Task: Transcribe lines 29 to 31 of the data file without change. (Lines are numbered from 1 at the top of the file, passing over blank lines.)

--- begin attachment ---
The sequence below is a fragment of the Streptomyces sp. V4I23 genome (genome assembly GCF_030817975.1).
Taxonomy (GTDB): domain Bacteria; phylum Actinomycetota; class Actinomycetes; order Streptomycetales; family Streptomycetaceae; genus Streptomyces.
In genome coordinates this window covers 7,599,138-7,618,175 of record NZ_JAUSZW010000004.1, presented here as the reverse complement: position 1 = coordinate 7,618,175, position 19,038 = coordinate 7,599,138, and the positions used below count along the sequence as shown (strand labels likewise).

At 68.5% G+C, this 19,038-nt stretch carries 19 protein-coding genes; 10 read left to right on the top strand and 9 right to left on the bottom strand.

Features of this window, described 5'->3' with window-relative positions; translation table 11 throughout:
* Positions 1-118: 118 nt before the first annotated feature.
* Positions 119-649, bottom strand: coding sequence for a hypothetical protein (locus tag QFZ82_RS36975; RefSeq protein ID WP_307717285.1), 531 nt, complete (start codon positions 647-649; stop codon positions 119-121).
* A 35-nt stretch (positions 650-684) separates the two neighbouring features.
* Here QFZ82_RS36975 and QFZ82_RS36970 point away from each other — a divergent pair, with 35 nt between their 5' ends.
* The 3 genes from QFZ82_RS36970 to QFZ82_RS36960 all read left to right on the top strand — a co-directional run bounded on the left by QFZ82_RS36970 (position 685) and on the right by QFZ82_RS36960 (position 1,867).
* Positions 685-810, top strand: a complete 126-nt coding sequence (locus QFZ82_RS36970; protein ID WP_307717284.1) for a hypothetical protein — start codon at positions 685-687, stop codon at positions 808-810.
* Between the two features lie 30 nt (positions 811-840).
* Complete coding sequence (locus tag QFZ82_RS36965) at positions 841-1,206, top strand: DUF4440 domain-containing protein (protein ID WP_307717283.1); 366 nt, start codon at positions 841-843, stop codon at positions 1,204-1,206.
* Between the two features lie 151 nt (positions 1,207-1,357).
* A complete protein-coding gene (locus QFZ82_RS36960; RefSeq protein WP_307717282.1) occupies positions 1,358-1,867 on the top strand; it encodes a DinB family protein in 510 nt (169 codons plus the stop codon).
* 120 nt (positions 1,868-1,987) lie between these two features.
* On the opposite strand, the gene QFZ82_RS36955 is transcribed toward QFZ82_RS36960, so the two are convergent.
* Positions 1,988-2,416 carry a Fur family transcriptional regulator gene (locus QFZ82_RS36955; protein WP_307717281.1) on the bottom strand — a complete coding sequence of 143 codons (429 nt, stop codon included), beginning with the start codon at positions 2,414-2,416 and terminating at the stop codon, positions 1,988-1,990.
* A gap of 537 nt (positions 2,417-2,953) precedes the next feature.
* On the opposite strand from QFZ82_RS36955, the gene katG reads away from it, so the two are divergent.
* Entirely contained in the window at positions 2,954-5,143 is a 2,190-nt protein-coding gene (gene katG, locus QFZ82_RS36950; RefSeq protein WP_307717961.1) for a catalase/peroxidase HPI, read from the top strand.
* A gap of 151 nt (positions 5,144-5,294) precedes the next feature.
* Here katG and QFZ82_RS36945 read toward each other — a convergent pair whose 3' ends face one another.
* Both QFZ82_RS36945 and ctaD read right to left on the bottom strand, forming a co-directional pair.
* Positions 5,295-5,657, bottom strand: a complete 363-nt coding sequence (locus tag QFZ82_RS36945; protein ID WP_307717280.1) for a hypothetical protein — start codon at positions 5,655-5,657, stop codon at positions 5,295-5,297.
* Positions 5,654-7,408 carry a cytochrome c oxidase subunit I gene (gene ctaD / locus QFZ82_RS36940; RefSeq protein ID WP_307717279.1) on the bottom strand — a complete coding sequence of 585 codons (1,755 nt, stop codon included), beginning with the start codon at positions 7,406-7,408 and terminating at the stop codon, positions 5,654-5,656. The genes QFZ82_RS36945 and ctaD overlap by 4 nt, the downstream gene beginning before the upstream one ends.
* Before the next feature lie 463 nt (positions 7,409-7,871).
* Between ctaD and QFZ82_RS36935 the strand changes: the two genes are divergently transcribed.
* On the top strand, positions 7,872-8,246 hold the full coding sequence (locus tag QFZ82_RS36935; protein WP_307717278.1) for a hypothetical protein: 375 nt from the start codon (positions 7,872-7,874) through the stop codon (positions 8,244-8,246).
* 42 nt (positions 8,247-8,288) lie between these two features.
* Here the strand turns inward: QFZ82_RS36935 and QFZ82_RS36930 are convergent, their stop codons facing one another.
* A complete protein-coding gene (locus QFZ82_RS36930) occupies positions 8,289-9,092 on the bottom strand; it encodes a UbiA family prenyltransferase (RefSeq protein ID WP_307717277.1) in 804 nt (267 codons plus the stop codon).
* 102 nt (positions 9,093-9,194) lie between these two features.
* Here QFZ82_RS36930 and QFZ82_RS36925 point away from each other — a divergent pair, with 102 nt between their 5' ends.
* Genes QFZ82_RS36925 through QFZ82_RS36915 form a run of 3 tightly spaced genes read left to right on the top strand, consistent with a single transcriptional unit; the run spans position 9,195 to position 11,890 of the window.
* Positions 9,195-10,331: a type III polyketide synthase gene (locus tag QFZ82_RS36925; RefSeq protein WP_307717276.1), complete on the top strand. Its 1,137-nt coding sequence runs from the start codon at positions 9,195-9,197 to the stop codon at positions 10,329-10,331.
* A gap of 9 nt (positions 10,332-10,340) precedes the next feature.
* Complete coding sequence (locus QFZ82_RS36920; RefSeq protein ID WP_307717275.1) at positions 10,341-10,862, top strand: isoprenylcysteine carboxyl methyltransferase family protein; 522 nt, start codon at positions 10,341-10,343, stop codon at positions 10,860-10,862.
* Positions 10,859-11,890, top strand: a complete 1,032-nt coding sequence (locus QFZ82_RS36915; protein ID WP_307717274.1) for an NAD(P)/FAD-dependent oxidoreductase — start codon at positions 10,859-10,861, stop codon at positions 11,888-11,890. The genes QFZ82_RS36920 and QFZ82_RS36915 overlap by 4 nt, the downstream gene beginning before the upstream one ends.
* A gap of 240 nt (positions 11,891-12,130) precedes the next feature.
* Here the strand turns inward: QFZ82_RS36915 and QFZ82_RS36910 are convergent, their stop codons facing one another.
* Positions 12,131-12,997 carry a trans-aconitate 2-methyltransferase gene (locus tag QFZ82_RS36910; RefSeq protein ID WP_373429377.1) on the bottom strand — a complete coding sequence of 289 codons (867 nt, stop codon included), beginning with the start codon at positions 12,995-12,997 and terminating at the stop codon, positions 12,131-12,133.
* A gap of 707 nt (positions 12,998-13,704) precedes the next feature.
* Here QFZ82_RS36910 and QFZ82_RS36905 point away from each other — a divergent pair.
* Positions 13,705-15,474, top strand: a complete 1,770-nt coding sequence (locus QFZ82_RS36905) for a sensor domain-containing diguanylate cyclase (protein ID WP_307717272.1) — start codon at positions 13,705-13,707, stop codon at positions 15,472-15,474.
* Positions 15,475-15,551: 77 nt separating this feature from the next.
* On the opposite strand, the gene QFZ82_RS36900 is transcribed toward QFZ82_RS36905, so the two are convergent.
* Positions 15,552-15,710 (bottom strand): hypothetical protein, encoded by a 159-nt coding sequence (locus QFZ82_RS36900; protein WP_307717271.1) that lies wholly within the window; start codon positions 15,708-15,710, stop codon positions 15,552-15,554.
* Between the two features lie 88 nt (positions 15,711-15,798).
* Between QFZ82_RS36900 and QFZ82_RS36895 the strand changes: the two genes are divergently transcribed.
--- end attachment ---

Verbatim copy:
* On the top strand, positions 7,872-8,246 hold the full coding sequence (locus tag QFZ82_RS36935; protein WP_307717278.1) for a hypothetical protein: 375 nt from the start codon (positions 7,872-7,874) through the stop codon (positions 8,244-8,246).
* 42 nt (positions 8,247-8,288) lie between these two features.
* Here the strand turns inward: QFZ82_RS36935 and QFZ82_RS36930 are convergent, their stop codons facing one another.